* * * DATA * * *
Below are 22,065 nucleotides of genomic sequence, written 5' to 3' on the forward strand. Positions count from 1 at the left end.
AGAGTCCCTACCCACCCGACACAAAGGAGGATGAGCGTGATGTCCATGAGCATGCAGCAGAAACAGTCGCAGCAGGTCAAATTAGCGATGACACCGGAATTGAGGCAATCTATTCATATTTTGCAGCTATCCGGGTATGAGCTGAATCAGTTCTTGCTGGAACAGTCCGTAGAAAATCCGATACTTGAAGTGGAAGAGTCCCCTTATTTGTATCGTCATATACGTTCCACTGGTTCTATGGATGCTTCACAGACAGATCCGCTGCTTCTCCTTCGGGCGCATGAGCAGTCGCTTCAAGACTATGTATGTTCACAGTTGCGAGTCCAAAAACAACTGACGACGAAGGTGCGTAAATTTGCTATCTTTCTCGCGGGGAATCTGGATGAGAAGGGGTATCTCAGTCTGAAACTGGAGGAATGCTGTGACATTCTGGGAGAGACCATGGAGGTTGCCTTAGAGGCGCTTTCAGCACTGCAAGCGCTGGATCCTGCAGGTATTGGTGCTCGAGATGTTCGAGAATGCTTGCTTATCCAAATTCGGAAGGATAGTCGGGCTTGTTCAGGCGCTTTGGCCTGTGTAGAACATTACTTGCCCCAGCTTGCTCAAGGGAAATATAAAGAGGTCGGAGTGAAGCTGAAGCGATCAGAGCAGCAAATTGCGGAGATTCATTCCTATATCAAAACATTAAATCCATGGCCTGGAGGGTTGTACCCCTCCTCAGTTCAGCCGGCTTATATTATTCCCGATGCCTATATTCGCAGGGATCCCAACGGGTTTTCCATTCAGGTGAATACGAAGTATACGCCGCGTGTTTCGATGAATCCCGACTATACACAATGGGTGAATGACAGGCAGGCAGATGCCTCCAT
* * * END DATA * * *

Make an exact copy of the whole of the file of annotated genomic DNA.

Below are 22,065 nucleotides of genomic sequence, written 5' to 3' on the forward strand. Positions count from 1 at the left end.
AGAGTCCCTACCCACCCGACACAAAGGAGGATGAGCGTGATGTCCATGAGCATGCAGCAGAAACAGTCGCAGCAGGTCAAATTAGCGATGACACCGGAATTGAGGCAATCTATTCATATTTTGCAGCTATCCGGGTATGAGCTGAATCAGTTCTTGCTGGAACAGTCCGTAGAAAATCCGATACTTGAAGTGGAAGAGTCCCCTTATTTGTATCGTCATATACGTTCCACTGGTTCTATGGATGCTTCACAGACAGATCCGCTGCTTCTCCTTCGGGCGCATGAGCAGTCGCTTCAAGACTATGTATGTTCACAGTTGCGAGTCCAAAAACAACTGACGACGAAGGTGCGTAAATTTGCTATCTTTCTCGCGGGGAATCTGGATGAGAAGGGGTATCTCAGTCTGAAACTGGAGGAATGCTGTGACATTCTGGGAGAGACCATGGAGGTTGCCTTAGAGGCGCTTTCAGCACTGCAAGCGCTGGATCCTGCAGGTATTGGTGCTCGAGATGTTCGAGAATGCTTGCTTATCCAAATTCGGAAGGATAGTCGGGCTTGTTCAGGCGCTTTGGCCTGTGTAGAACATTACTTGCCCCAGCTTGCTCAAGGGAAATATAAAGAGGTCGGAGTGAAGCTGAAGCGATCAGAGCAGCAAATTGCGGAGATTCATTCCTATATCAAAACATTAAATCCATGGCCTGGAGGGTTGTACCCCTCCTCAGTTCAGCCGGCTTATATTATTCCCGATGCCTATATTCGCAGGGATCCCAACGGGTTTTCCATTCAGGTGAATACGAAGTATACGCCGCGTGTTTCGATGAATCCCGACTATACACAATGGGTGAATGACAGGCAGGCAGATGCCTCCAT